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This Week in JAMA
May 13, 1998

This Week in JAMA

JAMA. 1998;279(18):1417. doi:10.1001/jama.279.18.1417

Effects of Raloxifene in Postmenopausal Women

Many postmenopausal women are undecided about hormone replacement therapy (HRT) because of the potential breast cancer risk. Raloxifene is an estrogen analog that, like tamoxifen, has estrogenic activity in certain tissues and antiestrogenic activity in others. In this randomized trial, Dr Walsh and colleagues demonstrated that raloxifene and HRT both lowered low-density lipoprotein cholesterol equivalently, but HRT was more effective in raising high-density lipoprotein cholesterol and lowering lipoprotein(a).

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Stabilizing Patients With Pneumonia

Community-acquired pneumonia (CAP) accounts for a large number of hospital admissions, but length of stay varies substantially. The Pneumonia Patient Outcomes Research Team studied a large cohort of patients with CAP to determine how quickly key clinical indicators resolve. Clinical stability was achieved in a median of 3 to 7 days, but the change to oral antibiotics and discharge from hospital took longer in the majority of patients.

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Lipid-Lowering Treatment: Do Patients Stay With It?

Lipid-lowering therapy has been shown to reduce cardiac morbidity and mortality, but it is not known how well patients tolerate long-term treatment outside the context of clinical trials. Dr Avorn and colleagues assess persistence of use of lipid-lowering therapy in patients older than 65 years. On average, participants filled only enough medication for 60% of the year, and after 5 years of follow-up, only half of surviving patients were still taking lipid-lowering medication.

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Caring for Crowds

Providing medical care for mass gatherings creates challenges for physicians, other health care professionals, and event organizers. Dr Wetterhall and colleagues characterize the care provided to spectators, volunteers, and athletes at the 1996 Summer Olympics. These unique data, along with the public health response for the Olympic Games described in the accompanying article by Dr Meehan and colleagues, should help in planning the medical response for future mass gatherings.

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Influence of a Child's Sex on Medulloblastoma Outcome

Medulloblastoma is the most common brain tumor in children. Traditionally, age at presentation, presence of metastases, and extent of resection have helped predict outcome. Dr Weil and colleagues found that sex of the child also correlated with outcome, with girls doing much better than boys.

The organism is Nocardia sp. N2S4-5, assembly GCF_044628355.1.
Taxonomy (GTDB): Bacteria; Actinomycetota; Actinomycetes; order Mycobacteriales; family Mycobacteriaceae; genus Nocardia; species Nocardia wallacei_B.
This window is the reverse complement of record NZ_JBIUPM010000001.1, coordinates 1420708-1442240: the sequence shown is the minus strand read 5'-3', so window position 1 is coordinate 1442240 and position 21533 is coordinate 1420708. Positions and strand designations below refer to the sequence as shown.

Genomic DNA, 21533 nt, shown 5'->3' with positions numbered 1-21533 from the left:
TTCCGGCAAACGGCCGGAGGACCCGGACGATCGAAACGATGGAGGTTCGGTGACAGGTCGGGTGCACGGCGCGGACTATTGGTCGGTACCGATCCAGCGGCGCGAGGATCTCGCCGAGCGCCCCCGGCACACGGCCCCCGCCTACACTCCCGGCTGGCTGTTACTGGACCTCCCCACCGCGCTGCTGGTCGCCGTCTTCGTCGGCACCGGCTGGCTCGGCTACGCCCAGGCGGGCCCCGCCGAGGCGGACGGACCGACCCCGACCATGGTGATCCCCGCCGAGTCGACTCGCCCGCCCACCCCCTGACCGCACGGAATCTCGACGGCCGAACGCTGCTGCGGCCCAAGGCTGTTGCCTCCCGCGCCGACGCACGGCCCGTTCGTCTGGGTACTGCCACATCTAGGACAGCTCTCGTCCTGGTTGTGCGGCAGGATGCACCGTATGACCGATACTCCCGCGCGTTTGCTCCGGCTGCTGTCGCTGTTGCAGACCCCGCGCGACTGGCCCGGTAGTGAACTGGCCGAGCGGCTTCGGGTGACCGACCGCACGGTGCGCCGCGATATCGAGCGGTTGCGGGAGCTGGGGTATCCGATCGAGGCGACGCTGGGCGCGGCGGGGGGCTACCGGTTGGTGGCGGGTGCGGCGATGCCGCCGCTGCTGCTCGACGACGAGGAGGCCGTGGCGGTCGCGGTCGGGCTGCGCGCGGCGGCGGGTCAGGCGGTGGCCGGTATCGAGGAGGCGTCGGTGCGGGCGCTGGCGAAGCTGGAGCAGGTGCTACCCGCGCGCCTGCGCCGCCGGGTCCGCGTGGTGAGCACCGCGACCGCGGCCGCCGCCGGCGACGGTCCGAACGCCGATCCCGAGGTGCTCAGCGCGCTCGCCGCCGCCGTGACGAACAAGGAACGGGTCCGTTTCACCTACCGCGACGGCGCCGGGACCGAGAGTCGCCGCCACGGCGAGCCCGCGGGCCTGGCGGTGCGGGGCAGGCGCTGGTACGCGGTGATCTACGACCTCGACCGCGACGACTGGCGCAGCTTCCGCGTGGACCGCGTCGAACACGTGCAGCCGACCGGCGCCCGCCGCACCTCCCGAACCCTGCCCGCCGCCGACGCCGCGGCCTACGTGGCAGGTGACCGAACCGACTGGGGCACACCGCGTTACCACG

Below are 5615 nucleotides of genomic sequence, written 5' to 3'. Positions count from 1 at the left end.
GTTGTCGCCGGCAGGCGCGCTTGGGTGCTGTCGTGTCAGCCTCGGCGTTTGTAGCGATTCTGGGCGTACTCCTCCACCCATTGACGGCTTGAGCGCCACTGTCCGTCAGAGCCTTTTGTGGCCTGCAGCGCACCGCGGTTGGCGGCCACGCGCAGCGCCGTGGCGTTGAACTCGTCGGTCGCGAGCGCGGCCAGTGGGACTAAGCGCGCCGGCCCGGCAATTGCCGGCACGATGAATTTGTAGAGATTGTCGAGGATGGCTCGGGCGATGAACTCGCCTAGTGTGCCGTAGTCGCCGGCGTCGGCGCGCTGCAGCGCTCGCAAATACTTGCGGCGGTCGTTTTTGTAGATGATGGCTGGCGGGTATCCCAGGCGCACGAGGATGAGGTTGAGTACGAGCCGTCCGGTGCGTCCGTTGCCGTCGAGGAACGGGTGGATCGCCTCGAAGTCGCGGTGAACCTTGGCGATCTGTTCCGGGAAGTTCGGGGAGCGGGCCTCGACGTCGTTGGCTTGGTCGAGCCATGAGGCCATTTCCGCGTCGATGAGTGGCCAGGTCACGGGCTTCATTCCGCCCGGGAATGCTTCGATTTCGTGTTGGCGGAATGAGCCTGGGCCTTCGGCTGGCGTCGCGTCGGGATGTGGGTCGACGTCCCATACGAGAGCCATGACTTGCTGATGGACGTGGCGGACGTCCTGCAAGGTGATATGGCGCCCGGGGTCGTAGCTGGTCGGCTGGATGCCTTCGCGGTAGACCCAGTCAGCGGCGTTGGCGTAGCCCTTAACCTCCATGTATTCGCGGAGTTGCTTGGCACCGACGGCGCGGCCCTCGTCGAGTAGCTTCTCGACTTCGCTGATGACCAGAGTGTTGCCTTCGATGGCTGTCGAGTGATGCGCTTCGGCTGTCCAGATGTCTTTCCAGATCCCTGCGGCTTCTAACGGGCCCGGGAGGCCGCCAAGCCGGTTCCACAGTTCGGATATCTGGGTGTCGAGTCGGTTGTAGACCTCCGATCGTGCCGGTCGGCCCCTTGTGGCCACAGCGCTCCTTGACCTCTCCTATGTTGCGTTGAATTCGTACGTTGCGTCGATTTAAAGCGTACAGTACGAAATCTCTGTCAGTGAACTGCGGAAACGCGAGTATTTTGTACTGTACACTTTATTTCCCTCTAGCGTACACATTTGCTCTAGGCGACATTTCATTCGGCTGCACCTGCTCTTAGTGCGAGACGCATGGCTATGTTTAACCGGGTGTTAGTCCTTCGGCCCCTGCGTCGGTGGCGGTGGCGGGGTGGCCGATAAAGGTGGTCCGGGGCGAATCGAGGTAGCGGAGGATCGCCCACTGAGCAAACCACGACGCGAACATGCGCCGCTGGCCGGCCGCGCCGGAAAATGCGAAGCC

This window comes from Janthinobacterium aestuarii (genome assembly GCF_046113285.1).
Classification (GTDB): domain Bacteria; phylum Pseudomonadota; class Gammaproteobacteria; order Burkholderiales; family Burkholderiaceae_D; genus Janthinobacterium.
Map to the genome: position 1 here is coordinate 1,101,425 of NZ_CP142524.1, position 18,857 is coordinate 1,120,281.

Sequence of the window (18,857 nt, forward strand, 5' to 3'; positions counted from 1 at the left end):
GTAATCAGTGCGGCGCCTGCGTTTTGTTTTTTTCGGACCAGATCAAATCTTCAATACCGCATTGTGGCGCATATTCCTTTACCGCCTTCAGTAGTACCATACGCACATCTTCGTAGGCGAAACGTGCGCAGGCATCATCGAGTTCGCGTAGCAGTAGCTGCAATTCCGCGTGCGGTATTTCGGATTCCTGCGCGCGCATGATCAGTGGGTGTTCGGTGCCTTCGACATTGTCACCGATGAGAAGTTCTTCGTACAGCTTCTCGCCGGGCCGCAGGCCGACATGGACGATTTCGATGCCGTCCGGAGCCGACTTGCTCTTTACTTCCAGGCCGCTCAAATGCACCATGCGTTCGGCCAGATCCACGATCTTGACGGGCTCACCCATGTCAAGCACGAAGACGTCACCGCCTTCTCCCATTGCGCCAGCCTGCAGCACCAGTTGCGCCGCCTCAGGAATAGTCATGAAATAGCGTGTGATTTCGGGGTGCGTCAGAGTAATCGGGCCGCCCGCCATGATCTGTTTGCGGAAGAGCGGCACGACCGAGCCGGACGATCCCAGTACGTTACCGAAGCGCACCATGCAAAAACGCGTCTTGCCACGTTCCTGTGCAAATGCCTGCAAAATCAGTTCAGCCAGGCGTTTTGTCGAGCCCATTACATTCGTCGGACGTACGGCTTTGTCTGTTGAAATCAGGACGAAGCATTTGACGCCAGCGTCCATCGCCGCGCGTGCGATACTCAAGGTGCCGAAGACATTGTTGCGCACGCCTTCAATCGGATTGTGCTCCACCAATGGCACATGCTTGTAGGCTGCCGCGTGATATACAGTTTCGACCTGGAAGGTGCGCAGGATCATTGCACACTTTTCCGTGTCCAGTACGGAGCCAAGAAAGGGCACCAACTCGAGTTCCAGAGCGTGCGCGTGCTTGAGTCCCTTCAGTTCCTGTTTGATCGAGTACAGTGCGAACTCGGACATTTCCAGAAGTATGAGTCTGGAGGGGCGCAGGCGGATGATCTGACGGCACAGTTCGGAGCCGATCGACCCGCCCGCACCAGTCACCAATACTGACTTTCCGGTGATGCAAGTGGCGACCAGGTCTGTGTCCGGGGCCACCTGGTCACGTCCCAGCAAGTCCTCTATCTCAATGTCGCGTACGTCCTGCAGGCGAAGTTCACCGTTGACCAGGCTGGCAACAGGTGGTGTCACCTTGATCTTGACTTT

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Inflammatory Mediators and Coronary Heart Disease

Epidemiologic studies have suggested a link between "inflammatory" factors, such as fibrinogen, C-reactive protein, albumin, and leukocyte count, and the risk of coronary heart disease. In this meta-analysis, Dr Danesh and colleagues demonstrate that for each of these factors, the published data show a consistent and significant association with coronary heart disease risk.

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The Cover

"Things speak sometimes in a thousand voices, not one of them the voice we thought we knew." Karl Schmidt-Rottluff, Rising Moon, 1912, German.

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Medical News & Perspectives

An FDA advisory committee approves plans for a study in which volunteers will be infected with live typhoid bacillus as a first step toward developing new vaccine for the disease.

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Contempo 1998

The management of osteoporosis and asthma is changing, but continuity of care continues to be better care. Is hepatitis C infection an emerging threat? Prescribe St John's wort? An update in family medicine this week in Contempo.

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A Piece of My Mind

"The only thing I have to offer is my compassion. . . . It's all so overwhelming. I'm not sure I can keep doing this." From "Regaining Compassion."

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Many journals have adopted the CONSORT statement as a way to improve reporting for clinical trials. Dr Meinert suggests that this approach may be missing the mark; Mr Moher maintains that it is on target to achieve its intended purpose.

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JAMA Patient Page

For your patients—information about osteoporosis.

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